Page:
Given the meticulous scrutiny and purely direct-to-consumer distribution model exercised by Chanel, Louis Vuitton and other similarly situated luxury titans, it seems unlikely that these brands will be among the most affected by the new market system. gray set up. in Russia. (Chanel, after all, made headlines last month for apparently implementing a process in its own stores outside of Russia “to ask customers whose primary residence we don’t know to confirm that items they buy won’t be used in Russia,” a move that has infuriated Russian shoppers in markets including France, Italy, China and Dubai.) There’s a good chance that brands that have a network of authorized third-party distributors will find that their products are more easily imported into the Russian market without their authorization.

The order which serves to relax the law on parallel imports comes after the country’s Ministry of Industry and Commerce was authorized to draw up a list of goods for which parallel imports would be allowed, which was published – and entered into force – April 19. list stemmed from a previous revelation by the ministry in March when its “Priority Action Plan to Ensure the Development of the Russian Economy Under the Conditions of External Sanctions Pressure” revealed that an influx of gray market goods would likely arise of the exodus of Western brands from the Russian market. In the priority action plan, which surfaced in early March, the ministry appeared to propose suspending liability for parties that engage in parallel imports for certain – but then undefined – “commodity groups”. , thus potentially opening the door to a greater share of parallel imports. -off-sector products to enter Russia, which maintains certain restrictions on the sale of gray market products.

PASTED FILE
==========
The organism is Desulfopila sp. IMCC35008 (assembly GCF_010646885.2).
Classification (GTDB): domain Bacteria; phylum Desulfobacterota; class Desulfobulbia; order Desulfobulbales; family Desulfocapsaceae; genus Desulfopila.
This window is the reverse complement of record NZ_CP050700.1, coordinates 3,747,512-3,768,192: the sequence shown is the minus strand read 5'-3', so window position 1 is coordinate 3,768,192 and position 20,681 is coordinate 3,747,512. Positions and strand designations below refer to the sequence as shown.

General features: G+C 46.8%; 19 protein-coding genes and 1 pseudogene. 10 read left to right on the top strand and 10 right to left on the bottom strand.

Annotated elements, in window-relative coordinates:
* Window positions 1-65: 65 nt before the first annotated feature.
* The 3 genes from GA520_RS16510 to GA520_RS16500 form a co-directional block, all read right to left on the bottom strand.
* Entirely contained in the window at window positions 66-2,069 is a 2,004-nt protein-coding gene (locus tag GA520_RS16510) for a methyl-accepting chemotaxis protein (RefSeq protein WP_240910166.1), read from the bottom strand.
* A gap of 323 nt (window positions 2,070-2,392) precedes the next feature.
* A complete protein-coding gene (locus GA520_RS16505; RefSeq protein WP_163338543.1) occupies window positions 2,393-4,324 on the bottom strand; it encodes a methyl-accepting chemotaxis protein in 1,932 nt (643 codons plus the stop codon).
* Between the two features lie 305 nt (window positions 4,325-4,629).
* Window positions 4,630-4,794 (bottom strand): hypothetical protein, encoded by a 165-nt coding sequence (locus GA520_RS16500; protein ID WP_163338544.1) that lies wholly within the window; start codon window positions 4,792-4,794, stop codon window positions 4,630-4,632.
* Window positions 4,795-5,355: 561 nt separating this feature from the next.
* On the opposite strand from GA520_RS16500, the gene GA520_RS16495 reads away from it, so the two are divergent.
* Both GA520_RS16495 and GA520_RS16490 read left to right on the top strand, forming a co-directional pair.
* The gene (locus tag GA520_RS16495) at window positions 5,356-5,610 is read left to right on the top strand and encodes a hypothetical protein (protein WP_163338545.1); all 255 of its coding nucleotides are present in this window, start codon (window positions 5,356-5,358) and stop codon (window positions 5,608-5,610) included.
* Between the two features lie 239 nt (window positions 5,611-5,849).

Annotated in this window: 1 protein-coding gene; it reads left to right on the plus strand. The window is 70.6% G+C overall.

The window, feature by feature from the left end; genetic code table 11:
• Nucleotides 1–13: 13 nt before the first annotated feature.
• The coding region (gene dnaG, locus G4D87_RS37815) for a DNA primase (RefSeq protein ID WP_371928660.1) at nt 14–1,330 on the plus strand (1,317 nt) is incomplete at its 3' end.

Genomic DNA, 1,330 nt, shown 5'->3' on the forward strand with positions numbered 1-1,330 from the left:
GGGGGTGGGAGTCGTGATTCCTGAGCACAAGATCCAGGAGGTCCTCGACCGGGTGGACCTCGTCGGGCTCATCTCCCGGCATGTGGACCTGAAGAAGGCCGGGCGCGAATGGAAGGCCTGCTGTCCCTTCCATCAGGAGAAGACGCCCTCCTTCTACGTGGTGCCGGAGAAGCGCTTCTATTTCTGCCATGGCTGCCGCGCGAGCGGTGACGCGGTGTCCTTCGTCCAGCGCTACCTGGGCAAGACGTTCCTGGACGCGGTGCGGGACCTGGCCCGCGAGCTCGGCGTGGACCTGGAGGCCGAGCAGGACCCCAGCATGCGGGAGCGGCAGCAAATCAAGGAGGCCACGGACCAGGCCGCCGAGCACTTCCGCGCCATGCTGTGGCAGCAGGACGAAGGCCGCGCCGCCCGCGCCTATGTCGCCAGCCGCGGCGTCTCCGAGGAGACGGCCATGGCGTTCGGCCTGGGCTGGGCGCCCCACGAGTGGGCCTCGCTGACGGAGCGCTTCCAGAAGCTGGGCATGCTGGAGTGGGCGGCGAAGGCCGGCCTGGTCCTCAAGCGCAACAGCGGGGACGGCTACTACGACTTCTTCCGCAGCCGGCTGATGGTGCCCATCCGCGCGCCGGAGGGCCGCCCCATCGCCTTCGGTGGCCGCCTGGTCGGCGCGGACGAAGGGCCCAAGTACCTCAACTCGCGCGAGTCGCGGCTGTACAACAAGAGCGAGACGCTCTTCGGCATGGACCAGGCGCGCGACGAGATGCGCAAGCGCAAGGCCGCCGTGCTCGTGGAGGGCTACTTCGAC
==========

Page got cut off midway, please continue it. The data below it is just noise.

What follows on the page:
As TFL first reported at the time, depending on the duration of the effects of targeted sanctions on Russia implemented by the United States, European Union and others, which ban the import of luxury goods in Russia (and it is likely that this will not be temporary). situation), Russia’s luxury goods ecosystem may begin to mirror that of other markets that are easily inundated with gray market products. In the event that the companies’ independent stores do not return in a timely manner, some brands may choose to turn a blind eye, allowing multi-brand stores in other markets to order surplus goods and ship them to Moscow with the help of importers, and allowing brands to add these excess sales to their balance sheets.

Brands at the top of the luxury totem pole are not expected to engage in such gray market feeding activity; their recent earnings reports indicate that they are not suffering from a loss of sales in Russia, which is no more than 4% of their annual sales. However, that may not be the case for other brands that traditionally maintain larger footprints in Russia and their distributors, who have proven far less immune to withdrawal from the Russian market. (Reuters recently reported that in March, adidas, for example, “warned of an impact on sales from the closure in Russia, without giving an estimate. It operates 500 stores in the country, a quarter of its total.” Around the same time, toymaker Hasbro warned that its revenue could reach around $100 million this year due to its decision to halt sales in Russia.)

“Usually, official distributors are interested in combating illegally imported goods,” Popov explains. “But now that anyone can [indirectly] import goods into the country, will they want to fight it? »